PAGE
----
110 Simon Fairlie
    • thumbnail Title: ↠ Meat: A Benign Extravagance || ☆ PDF Download by ò Simon Fairlie
      Posted by:Simon Fairlie
      Published :2018-011-15T05:34:48+00:00

    About "Simon Fairlie"

      • Simon Fairlie

        Simon Fairlie is an editor of The Ecologist, and co author of Whose Common Future Earthscan, 1993 He writes for The Guardian, New Statesman and Perspectives.


    732 Comments

    1. Since this can be a contentious subject, I will begin this review by disclaiming my personal positions on the core issues of this book, so that my appraisal may be interpreted in light of my bias. I am very passionate about diet, food, and ecology. My concerns regarding this subject matter are nutrition, ecological issues (in which I include agricultural economy, environmental consequences, and sustainability), social issues, and lastly morality. I have lived several years as a vegan, before neg [...]


    2. I think this book had a lot of potential, and I was intrigued to see what a fellow environmentalist would have to say on the topic of the sustainability of meat. While I think Fairlie did a phenomenal job overall, there are many glaring and not-so-glaring errors in his book, both in terms of data and in terms of conclusions. The best part of the book is, by far, the scenarios he develops involving different agricultural systems and how they would relate to the dietary patterns of the public. He [...]


    3. Is meat evil? A vocal minority shouts “Yes!” The British eco-journalist, George Monbiot, was an enthusiastic advocate for the vegan diet. He did an abrupt U-turn after reading Simon Fairlie’s book, Meat — A Benign Extravagance. Fairlie is a powerhouse thinker, a fire hose of ideas, and a tireless detective who hunts down those who ejaculate statistics that are ridiculously biased or fictitious. This book will reduce your trust in all statistics by 71.8 percent. He doesn’t take sides; h [...]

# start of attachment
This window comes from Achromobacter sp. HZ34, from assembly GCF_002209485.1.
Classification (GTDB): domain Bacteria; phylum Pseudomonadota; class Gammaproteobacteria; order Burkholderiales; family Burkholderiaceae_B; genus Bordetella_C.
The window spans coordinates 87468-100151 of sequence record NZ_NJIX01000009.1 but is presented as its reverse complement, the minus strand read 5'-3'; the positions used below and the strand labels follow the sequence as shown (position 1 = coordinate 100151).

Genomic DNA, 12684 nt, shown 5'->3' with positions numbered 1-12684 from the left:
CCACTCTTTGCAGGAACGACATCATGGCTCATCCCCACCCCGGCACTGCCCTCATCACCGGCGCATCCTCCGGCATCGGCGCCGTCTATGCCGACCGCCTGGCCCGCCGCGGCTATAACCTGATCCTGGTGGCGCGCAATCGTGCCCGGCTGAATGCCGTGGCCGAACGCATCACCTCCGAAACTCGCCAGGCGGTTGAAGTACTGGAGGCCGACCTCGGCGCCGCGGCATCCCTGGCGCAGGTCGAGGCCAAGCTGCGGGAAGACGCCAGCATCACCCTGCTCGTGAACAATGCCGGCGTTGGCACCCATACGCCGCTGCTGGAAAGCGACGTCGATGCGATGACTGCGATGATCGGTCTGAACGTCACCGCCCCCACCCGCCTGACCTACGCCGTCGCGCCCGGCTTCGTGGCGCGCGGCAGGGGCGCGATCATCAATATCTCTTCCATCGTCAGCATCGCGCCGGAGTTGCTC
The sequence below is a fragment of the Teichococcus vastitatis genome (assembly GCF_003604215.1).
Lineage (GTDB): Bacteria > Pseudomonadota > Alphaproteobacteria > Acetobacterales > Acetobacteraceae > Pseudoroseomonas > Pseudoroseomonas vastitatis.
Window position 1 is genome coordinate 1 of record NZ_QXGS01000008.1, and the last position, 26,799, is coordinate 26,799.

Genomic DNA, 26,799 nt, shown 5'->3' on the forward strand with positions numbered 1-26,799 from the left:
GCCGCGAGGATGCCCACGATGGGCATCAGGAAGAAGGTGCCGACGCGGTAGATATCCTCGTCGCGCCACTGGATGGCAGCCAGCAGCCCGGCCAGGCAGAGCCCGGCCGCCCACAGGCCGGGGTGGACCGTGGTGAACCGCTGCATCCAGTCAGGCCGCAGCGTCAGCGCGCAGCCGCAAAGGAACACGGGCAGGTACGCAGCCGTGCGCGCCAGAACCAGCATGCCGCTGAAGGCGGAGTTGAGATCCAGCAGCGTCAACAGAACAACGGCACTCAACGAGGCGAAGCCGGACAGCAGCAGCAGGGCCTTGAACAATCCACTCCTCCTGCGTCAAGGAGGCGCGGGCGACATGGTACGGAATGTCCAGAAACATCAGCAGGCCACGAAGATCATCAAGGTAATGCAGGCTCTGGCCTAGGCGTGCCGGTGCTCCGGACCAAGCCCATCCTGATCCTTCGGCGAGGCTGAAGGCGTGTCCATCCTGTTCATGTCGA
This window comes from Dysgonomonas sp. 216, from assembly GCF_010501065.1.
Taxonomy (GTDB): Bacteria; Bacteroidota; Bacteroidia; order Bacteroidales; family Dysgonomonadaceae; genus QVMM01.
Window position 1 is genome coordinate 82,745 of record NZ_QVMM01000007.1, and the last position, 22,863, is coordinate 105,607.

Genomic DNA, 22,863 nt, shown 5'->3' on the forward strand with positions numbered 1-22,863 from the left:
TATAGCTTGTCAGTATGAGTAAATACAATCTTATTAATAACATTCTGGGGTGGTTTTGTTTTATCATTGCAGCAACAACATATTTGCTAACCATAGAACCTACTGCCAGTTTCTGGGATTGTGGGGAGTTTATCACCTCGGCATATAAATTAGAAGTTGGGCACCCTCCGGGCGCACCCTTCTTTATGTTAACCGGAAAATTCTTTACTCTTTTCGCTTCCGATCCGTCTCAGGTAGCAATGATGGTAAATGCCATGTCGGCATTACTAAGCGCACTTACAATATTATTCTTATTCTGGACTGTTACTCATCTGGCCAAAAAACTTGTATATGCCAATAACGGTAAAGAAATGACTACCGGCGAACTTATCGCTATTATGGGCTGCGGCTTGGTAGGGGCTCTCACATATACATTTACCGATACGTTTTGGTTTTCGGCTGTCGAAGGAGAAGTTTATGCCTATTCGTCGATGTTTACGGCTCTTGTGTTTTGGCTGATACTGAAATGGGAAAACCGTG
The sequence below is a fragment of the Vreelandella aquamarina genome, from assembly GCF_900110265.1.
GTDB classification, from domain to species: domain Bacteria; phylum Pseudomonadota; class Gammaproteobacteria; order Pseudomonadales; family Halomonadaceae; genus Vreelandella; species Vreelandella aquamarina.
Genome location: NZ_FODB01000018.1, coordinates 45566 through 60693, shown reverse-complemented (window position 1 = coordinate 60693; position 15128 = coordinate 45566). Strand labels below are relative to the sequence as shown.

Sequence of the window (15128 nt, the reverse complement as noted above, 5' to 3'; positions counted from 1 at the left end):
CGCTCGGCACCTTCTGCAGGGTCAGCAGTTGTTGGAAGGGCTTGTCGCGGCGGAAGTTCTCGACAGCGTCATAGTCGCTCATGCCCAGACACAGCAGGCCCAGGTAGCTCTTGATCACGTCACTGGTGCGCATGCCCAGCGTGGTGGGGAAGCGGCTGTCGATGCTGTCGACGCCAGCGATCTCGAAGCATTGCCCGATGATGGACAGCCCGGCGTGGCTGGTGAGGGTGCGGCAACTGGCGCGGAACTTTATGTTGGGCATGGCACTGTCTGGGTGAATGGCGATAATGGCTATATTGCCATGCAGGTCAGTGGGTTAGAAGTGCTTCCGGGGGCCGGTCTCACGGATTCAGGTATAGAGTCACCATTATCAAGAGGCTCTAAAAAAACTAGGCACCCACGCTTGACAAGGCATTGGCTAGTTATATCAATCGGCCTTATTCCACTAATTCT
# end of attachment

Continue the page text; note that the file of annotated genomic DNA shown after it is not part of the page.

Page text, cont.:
4. First off, before I start, I heard about this book through a caveman diet blog, so you know where my biases lie.Meat: A Benign Extravagance is, as it says, a defense of eating meat. The author explains and then knocks down one vegan myth after another: that it takes 10 pounds of edible plants to get one pound of meat (this is only true if you ignore one of the main reasons our ancestors kept animals; namely, that they eat things humans don't), that it takes 100,000 liters of water to raise a sin [...]


    5. I would give the first half of Meat five stars and the last half three, but doesn't work that way.Here's why the first half was awesome: It's a well-researched and unbiased account of the impact meat animals actually have on our environment. Yes, the text looks dense due to the font and footnotes, but it's actually quite easy to read.Maybe because I'm much less interested in philosophizing about societal changes, I found the second half to be a slog. But it also felt much more opinionated and l [...]